HSE Assesses Exposure Risks of Using Compressed Air for Removal of Metalworking Fluids

Published October 3, 2012

Workers are at a significant risk of dermal exposure to metalworking fluids (MWFs) when using compressed air to remove used MWFs from machined components and machinery in metalworking workshops, according to a recent research report funded by the U.K.’s Health and Safety Executive (HSE). Researchers found that there may also be a risk of breathing in mist particles resulting from the use of compressed air in the removal of MWFs in the workplace. Potential exposures to MWFs and respirable mist particles were investigated in a test chamber and then in a workplace study.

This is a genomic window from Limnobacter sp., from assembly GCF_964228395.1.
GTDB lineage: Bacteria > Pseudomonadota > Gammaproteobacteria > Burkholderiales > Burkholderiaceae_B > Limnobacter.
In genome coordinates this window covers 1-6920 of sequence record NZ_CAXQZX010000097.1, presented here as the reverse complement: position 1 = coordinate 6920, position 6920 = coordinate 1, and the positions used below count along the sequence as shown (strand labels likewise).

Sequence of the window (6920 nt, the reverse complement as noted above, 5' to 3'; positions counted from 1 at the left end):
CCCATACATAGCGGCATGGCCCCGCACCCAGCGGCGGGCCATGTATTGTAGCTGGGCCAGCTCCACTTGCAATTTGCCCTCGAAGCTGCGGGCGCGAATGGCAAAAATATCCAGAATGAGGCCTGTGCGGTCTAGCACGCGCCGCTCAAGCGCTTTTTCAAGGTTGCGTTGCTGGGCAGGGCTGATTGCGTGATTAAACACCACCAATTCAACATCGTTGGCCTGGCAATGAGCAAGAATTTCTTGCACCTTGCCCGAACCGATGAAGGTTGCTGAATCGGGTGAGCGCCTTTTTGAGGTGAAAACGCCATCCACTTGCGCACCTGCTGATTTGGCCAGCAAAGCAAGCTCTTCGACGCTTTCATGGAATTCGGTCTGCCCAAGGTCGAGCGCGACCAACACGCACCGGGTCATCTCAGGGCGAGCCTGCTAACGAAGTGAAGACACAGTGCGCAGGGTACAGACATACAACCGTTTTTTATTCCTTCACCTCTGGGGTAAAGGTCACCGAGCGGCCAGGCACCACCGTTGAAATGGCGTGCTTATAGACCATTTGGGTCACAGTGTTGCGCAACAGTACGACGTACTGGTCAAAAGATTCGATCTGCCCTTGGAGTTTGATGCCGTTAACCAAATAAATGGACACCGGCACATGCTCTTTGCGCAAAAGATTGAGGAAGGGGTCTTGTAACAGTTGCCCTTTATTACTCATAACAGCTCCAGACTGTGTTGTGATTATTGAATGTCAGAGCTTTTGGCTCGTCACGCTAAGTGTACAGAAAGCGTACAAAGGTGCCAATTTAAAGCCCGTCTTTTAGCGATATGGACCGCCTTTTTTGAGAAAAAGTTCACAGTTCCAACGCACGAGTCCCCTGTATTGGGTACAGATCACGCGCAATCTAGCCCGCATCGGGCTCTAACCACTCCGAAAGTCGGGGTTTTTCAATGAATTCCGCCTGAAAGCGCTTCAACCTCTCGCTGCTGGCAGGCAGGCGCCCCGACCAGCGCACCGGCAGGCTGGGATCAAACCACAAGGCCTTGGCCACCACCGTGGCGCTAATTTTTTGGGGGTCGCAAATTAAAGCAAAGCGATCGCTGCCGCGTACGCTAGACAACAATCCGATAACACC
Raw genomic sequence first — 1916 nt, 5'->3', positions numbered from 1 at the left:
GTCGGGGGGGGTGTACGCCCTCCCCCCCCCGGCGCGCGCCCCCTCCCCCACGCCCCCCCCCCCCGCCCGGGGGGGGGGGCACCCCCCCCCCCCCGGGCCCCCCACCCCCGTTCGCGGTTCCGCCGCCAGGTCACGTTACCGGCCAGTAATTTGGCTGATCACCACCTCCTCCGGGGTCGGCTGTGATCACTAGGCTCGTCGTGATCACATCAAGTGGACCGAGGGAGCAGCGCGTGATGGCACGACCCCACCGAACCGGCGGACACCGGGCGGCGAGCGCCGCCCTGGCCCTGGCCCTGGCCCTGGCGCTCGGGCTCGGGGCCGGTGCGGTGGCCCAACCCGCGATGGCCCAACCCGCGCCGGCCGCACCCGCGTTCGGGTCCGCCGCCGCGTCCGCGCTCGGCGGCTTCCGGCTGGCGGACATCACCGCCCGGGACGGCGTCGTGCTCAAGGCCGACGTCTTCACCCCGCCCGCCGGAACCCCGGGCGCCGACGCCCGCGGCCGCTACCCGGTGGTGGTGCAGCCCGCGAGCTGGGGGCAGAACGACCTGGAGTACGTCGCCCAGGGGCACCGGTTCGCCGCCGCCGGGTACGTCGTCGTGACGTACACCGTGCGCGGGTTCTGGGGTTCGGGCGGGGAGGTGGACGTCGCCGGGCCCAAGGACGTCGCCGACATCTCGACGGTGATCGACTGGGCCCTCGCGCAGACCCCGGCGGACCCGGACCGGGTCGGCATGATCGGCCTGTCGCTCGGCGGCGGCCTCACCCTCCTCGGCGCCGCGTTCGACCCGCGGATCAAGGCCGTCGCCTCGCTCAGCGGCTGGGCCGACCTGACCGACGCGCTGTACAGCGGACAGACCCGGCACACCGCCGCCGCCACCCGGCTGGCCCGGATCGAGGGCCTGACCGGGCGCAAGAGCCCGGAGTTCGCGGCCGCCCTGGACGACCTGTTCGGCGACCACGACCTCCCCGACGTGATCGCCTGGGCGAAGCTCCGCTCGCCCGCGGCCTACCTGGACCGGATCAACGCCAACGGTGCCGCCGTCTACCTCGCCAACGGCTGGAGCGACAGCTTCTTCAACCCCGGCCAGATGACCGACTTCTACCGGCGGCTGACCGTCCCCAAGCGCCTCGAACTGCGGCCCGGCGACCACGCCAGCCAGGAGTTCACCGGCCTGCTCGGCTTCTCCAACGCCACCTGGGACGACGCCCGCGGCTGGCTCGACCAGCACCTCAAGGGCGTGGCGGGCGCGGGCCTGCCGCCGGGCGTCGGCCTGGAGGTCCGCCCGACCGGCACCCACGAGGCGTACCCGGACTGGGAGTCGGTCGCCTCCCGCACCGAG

Researchers recommend the use of control systems and personal protective equipment to protect workers from dermal exposure to MWFs. The report concludes that there are techniques to minimize the risk of exposure to respirable mists when using compressed air; one example is to identify the air pressure sufficient to remove MWFs, thereby minimizing mist formation.

View the full report, “Mists created by the use of compressed airlines for the removal of metalworking fluids: Assessment of the possible exposure health risks,” as a PDF on HSE’s website.